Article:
Biggest circle ever! Most of you know that I fundRACED for BOMF and I’m happy to report that I raised $675 dollars – $175 more than I pledged to! Big thanks to those of you that donated… the money will not go to waste, that I can assure you.
I saw my friend Mary (she’s organizing and running the Miami –> Key West relay I’m doing in January) because she’s a super BOMFer and got in a few quick hugs and high-fives because this was Mary’s very first marathon!
(Spoiler Alert: Mary killed it! Totally finished AND finished in the time she wanted!) The other women in this picture are two really good running friends of mine. We met in February training for the Sole of the City 10k and because fast friends. They’ll be running from Miami to Key West with me also. Basically – that’s going to be the experience of a lifetime!
Funny coincidence… as I was walking towards the meet-up place, through Camden Yards, and the combo of the still dark sky with lights and these four dudes walking made me want to snap a (fuzzy) picture:
Approximately four seconds after I snapped the picture, they turned around and I realized it was some of my teammates. Even better! Smalltimore, indeed. Isn’t Camden Yards pretty the day after an inspiring season ends?
As soon as I walked through OPACY, I knew it was going to be quite a thrill to run through it to the finish line! Spoiler Alert: It was!
After the BOMF circle-up, I met up with some of my Charm City Run half-marathon training group friends and we went to watch the start of the marathon and cheer some of our friends on. Here are some pictures from the start, which began on time at 8 a.m.:
As we walked back to Pickles Pub – an Orioles institution that Charm City Run had rented out a portion of for the people that participated in their training group – we saw the start of the 5k, the aftermath of the 5k confetti, and right then is when I knew I was ready to run! Let’s get this show on the road! My first Baltimore Running Festival!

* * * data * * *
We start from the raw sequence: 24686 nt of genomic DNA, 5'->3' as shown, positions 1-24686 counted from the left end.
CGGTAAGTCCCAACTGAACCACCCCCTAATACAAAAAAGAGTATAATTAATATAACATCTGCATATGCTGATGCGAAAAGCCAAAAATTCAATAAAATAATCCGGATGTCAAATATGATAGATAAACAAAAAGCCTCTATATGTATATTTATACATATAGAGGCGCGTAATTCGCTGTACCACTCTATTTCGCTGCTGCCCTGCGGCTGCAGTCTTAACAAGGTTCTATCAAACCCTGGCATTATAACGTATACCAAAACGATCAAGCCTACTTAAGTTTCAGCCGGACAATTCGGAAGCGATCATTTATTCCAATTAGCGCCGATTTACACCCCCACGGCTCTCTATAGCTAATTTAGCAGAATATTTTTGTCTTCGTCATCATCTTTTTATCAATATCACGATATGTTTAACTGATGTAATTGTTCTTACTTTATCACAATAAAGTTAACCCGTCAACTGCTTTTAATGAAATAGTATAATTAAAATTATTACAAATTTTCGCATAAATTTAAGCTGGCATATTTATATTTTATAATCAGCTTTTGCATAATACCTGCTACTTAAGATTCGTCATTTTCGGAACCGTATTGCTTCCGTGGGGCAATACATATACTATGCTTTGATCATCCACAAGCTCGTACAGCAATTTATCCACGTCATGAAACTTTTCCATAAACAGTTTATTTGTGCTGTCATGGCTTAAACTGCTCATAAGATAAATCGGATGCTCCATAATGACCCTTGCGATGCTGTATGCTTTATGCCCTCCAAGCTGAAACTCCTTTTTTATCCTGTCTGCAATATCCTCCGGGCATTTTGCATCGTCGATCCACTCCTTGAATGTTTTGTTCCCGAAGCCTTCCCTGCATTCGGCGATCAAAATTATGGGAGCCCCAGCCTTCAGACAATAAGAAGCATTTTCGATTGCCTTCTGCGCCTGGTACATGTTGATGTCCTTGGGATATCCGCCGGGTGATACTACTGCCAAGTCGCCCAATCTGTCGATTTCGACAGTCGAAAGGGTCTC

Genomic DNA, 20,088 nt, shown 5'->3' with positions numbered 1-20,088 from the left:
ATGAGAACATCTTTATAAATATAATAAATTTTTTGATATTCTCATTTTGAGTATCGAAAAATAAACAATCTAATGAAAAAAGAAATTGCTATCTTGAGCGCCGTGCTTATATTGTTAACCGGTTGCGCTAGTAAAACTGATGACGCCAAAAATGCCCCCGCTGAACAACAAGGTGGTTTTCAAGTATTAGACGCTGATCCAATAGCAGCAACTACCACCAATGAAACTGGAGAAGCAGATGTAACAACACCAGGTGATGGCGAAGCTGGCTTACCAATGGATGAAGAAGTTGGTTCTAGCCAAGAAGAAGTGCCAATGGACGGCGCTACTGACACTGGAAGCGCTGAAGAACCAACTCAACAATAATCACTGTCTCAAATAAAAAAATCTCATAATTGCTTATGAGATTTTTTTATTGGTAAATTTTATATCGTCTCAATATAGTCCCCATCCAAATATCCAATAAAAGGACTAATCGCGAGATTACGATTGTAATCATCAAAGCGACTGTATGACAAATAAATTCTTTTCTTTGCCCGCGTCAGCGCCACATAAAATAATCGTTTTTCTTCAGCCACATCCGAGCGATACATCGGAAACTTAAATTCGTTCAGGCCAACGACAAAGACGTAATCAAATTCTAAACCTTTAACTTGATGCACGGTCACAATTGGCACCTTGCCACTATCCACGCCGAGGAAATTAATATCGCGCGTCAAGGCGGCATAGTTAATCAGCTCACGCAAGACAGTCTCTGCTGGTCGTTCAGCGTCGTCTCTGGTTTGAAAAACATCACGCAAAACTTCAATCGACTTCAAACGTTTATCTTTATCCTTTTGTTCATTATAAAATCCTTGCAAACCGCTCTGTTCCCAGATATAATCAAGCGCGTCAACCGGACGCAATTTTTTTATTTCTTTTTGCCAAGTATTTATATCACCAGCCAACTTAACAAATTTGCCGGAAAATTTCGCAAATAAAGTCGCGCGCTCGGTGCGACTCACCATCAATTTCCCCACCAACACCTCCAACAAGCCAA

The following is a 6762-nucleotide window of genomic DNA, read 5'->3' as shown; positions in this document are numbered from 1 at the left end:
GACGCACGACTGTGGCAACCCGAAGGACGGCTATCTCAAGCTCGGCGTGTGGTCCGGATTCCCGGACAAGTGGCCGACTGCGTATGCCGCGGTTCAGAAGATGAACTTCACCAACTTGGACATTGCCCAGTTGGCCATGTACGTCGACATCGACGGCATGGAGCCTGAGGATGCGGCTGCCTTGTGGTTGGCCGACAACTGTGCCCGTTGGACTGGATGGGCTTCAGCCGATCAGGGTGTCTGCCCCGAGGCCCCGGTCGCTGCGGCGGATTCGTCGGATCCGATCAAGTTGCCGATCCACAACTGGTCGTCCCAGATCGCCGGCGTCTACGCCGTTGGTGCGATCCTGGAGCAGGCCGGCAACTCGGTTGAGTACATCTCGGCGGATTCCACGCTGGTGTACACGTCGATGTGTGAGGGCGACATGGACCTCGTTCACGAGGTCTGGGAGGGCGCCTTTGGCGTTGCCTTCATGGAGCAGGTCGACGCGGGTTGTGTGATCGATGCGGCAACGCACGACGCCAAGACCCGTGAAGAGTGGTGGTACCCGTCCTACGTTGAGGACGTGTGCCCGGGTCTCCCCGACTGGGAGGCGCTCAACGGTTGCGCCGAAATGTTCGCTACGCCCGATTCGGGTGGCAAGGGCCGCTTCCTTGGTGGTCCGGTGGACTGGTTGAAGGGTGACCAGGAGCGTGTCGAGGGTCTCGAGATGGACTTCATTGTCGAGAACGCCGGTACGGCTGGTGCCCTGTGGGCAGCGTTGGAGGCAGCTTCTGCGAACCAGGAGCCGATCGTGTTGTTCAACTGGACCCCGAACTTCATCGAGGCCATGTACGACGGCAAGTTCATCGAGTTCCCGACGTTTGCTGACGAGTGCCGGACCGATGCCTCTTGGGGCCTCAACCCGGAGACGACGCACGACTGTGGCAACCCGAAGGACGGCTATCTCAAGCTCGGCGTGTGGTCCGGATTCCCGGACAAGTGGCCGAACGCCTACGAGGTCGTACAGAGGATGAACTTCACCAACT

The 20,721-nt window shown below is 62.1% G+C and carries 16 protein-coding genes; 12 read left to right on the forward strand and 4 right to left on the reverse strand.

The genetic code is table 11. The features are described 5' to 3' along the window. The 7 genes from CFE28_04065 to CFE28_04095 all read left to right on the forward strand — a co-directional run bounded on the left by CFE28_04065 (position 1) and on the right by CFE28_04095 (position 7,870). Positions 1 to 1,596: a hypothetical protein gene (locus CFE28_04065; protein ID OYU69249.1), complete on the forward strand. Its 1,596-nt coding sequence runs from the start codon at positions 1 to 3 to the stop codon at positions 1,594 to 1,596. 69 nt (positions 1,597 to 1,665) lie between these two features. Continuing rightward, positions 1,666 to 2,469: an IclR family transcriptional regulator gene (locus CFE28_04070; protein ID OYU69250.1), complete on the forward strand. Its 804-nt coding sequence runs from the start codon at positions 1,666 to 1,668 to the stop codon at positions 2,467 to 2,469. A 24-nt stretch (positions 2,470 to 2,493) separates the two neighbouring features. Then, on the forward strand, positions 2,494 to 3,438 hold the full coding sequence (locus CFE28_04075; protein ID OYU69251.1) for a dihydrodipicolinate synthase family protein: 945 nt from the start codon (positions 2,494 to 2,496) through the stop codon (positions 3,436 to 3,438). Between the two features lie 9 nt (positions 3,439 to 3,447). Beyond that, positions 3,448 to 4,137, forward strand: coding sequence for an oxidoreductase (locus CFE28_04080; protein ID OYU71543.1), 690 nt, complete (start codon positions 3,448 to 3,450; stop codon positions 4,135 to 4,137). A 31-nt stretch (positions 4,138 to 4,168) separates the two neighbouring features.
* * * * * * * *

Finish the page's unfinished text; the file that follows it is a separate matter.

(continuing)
While at Pickles, I ran into BR (she ran with my running group) who was also getting ready and equally as nervous/excited as me. We talked about a lot of last-minute raceday things, including our pace goals. When we realized they were the same, we decided to start the race off together. If we broke apart – cool. But if not, it’d be great to have the company. BEST DECISION EVER.
Her boyfriend snapped this picture of us as we walked from Pickles to the starting line:
BR is adorable. I, on the other hand, look jacked-up and confused. But try not to judge too harshly because I was, in fact, really excited!
We met up with some of our other training-group friends, and talked out our nerves and jitters. Somehow, my playlist never transferred to my iPhone, so I scrambled to make a new one. (Turns out, I didn’t need to, as I didn’t listen to music the entire race.) I tied, re-tied, and tied my shoes a million times:
Then, the crowd started moving, and it was time to get my game face on and RUN BALTIMORE!
I know what you’re thinking. MOLLY! HOW DID THE RACE GO?
I will tell you… it went GREAT! BR is the best running partner. We kept each other from going out too hard in the first half, and we encouraged each other during the many, many hills that are an infamous part of the Baltimore Running Festival profile:
We’d say things like, “This is why we trained hard,” and “WWMD (What Would Matt (our running coach) Do?” (wherein the answer was always – chop those hills and attack ‘em like you love ‘em), “These hills are so much smaller than what we trained on,” and “You can do it! Only a little further, and then we get some downhill time,” and other things like that. I can’t express how useful and helpful this was.